Zu / An Weihnachten — Regionalisms

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Zu / An Weihnachten — Regionalisms

About a month ago I wrote a series of blogs on the different German prepositions, which we can all remember fall into the following four categories: accusative, dative, two-way, and genitive. Have you mantrafied and memorized them yet? 

Even if you have, as many of my students will ask, “How do I know which preposition to use when?” I wish there was a simple answer with a very simple rule. Alas there is not. But there is one thing that you can do to make it much easier on you. Listen for collocations. That is words that fit together. For instance my address is “Am Wasser” which means “at the water.” In a sentence, one could then say “Das neue Restaurant liegt schön am Wasser.” (The new restaurant is nicely situated on the water.)

So that would be my main suggestion. But then even that has one pitfall. German like English is full of regionalisms and what people say in one area, sounds odd to people from another. The classic example is Weihnachten. To say “at / for Christmas” which preposition should we use? Here there are three that are quite common, depending on where you come from.

In Northern Germany most people say “zu Weihnachten” and in the South (including Switzerland) people tend to use “an Weihnachten” and there are even areas where people say “auf Weihnachten”. So what should you do? Well interestingly you have three option in my opinion:

  1. Choose one of the prepositions and stick to it.
  2. Try and use the preposition that is most commonly used in your area, and constantly adapt if you move or address people from other areas, thereby trying to avoid any arguments as to which is the most correct.
  3. Don’t use any prepositions. Yes, this is also an option.

What is very important to remember when learning any language is to listen for phrases. Listen for which prepositions are being used with which words. If you’re going to try and translate, even using things like Google translate or Linguee, try and take a part of a sentence — the words you think belong together for the system to translate. You’ll come up with much better translations.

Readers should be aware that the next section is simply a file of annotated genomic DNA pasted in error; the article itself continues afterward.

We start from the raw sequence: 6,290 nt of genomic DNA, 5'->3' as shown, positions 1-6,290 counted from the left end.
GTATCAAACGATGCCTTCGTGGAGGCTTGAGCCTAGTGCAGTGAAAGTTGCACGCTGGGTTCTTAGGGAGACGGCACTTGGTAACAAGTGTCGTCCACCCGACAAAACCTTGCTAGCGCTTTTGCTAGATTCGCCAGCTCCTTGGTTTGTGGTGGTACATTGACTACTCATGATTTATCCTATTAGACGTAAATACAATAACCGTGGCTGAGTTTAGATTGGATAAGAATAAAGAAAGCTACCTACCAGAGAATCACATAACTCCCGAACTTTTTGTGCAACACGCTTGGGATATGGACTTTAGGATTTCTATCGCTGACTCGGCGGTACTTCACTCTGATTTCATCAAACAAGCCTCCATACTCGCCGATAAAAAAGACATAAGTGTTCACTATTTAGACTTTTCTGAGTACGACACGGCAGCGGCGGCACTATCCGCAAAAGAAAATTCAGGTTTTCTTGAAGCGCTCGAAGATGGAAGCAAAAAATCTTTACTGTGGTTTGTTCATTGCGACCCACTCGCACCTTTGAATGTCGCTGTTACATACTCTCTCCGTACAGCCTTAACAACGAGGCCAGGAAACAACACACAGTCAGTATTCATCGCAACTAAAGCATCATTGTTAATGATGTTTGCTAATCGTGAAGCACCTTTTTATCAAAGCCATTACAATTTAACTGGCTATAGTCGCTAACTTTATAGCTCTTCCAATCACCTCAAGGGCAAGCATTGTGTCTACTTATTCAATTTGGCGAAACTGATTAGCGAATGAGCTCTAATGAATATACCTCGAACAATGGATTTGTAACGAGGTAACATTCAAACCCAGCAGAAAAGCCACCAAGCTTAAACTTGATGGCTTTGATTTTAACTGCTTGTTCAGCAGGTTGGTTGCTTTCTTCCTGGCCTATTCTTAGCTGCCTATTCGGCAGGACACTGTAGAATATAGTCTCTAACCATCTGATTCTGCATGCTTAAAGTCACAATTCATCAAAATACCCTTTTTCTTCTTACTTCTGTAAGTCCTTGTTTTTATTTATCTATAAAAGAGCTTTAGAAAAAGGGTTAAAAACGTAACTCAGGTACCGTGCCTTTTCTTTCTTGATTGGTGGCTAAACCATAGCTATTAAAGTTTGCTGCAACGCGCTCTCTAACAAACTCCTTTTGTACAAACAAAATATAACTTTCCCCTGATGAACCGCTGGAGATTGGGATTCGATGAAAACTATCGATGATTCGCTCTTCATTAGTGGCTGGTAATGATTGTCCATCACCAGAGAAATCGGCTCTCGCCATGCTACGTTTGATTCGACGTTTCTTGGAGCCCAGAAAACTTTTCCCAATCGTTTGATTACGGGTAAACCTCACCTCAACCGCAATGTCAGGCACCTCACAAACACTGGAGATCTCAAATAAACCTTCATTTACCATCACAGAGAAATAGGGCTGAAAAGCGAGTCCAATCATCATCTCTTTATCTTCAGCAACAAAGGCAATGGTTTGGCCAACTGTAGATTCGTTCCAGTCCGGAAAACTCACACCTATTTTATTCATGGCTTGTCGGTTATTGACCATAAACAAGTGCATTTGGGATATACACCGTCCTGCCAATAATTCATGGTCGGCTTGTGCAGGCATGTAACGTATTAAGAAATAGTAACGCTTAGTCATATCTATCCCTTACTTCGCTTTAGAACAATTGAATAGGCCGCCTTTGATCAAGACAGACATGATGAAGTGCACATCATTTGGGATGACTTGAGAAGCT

Last week we also learned where the word Weihnachten comes from. And as we have also learned, it is very important to learn new German nouns with their articles. So what is Weihnachten? der, die or das? The answer here is again not that simple. Concretely it’s das Weihnachten. But then you wonder why you read “Frohe Weihnachten!” everywhere and not “Frohes Weihnachten!” This has to do with the fact that it is often treated as a plural because it encompasses two days or nights to be exact. However, as the two nights (Nächte) are the same celebration (das Fest) the word itself is das. If anything, this is a further example, why it is important to listen for collocations and not always try to rationalize the use of language.

Have questions? Leave them below or send them to us and we’ll happily answer them.

Starting in January our school will also be offering Business German in Zurich, for those interested.

Happy Second Advent!

  1. SimonSimon12-04-2011

    Linguee is good but as you say, it is dangerous for one to learn single German words because that would leave your German fragmented,period.

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